Today's teenagers face social and academic pressures that they may not believe they can discuss with their parents or teachers. But students at Arlington's Wakefield High School can talk about their concerns with other teenagers through the school's Peer Facilitator Program.
"Student-run programs have a better effect on students than lecturing," said Helene Glasgall, a Wakefield counselor who developed the 30-member support network four years ago. "Students are empowering students. They trust each other more than adults."
Peer facilitators listen and discuss issues with students that range from alcoholism to depression to relationships. Discussions between students are confidential.
All students who enroll after September and other students who request them are matched with facilitators, who show them around the school, answer their questions and lend an ear if they want to talk. Facilitators also conduct a two-day video/student presentation on peer pressure and "project success," which helps ninth-graders with the transition into high school.
"New students are just thankful to have someone to talk to," said facilitator Samarra Green, 17, a senior.
This year, group members are sponsoring an "On My Mind" program, held bimonthly after school. It deals with subjects such as teacher and student stereotypes. Last year, the facilitators conducted a "lunch bunch" discussion group on stress management.
Group members have met with the parents of graduating Randolph Elementary School students, most of whom eventually will attend Wakefield.
Together, they discussed the parents' concerns for their children as they enter seventh grade, including drug abuse and guns in school. Student facilitators also have talked with local Kiwanis and Red Cross groups about youth issues.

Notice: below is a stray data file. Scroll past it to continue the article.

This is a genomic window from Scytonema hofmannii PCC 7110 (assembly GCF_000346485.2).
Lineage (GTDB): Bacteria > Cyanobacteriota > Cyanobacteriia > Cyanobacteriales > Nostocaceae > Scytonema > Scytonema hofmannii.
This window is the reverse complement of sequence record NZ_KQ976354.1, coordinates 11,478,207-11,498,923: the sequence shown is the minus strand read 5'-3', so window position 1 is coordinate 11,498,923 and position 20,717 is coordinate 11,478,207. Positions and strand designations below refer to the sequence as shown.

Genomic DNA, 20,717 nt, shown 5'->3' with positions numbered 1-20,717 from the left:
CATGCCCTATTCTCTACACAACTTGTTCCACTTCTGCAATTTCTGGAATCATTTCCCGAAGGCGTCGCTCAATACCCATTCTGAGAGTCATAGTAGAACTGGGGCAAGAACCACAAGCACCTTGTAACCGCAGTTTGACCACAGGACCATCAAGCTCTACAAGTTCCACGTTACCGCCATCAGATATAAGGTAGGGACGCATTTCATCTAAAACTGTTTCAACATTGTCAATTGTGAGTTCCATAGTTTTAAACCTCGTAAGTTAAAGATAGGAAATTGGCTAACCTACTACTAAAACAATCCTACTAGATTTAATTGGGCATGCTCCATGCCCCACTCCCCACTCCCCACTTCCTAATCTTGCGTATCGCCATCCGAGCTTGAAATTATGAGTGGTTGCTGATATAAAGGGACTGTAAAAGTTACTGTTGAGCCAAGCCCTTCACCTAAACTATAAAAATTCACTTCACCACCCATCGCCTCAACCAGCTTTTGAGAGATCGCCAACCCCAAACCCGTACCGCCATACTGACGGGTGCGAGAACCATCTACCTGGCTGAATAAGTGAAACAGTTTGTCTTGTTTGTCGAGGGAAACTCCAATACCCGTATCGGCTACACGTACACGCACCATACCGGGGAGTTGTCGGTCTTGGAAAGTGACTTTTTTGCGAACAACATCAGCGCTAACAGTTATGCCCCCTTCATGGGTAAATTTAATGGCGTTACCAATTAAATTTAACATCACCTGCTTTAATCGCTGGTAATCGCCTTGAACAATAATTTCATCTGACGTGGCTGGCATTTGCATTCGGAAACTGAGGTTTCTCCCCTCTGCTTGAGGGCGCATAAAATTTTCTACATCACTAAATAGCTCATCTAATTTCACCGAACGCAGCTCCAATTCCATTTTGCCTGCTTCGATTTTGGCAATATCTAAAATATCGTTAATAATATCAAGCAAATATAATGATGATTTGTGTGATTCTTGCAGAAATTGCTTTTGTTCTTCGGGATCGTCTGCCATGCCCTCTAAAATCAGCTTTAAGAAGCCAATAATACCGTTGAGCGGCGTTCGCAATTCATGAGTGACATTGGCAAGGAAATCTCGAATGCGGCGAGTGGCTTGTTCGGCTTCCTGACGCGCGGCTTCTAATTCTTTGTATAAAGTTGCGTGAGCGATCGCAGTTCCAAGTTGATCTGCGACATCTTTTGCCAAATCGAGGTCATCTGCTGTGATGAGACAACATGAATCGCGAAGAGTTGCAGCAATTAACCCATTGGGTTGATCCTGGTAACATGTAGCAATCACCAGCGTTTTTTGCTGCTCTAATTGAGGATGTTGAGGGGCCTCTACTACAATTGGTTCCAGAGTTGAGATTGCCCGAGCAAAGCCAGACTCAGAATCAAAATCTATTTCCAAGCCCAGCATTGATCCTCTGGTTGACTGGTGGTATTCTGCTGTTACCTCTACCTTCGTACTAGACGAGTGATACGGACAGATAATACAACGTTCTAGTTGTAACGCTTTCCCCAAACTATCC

Last spring, group members visited with future Wakefield students at Kenmore and Jefferson intermediate schools to answer their questions about high school.
The facilitators also work in the community, both in nursing homes, where they play bingo, and at shelters that feed the homeless.
During the second year of the program, facilitators talked with faculty members so that the teachers could help them identify behavior, such as skipping school, sleeping in class or aggression, that might indicate deeper problems.
Behavior problems "don't mean they're a terrible person," Green said. "It just means that there is something else going on in their lives, and maybe peer facilitators could help them."
Yorktown High School is developing its own peer facilitator program modeled on Wakefield's. "Teenagers are very wise. If you give them the support and structure, they can accomplish a lot," Glasgall said. "They want to help each other."
Sophomore Amanda Baridon, 16, is in training to become a facilitator. When she was a new student at Wakefield last year, a peer facilitator helped make her transition easier.
"I felt accepted immediately," Baridon said. "It was easy to open up to her, even though she was a stranger."
Students interested in becoming facilitators must fill out an application, including recommendations from two teachers, a counselor and a peer. Students are interviewed and, if accepted, are required to attend a weekend retreat.
Retreat activities include untangling a "human knot". The group exercises build bonds among the students, forcing them to trust each other and challenge themselves.
"Just because you're scared doesn't mean you can't do it," said senior Allison Bristol, who has gone on the annual retreat twice. "You get so much support and positive feedback from the group."
Supervised training meetings are held after school to teach participants how to use open-ended questions, listening skills, decision-making, crisis intervention, and drug and alcohol education and referral.
Group members said they have grown personally from being involved in the program, including improving their confidence, communication skills and self-esteem.
"The training and experiences have helped me grow so much," said junior Susie Mannon, who has been a facilitator for two years. "It's helped in my relationships, not just with friends, but with my family."
Facilitators use the training techniques to help answer their own questions and solve problems.
"I use these skills with everyone I talk to without even realizing it," Bristol said. "Not giving advice is hardest. I have to practice keeping my hand in my mouth."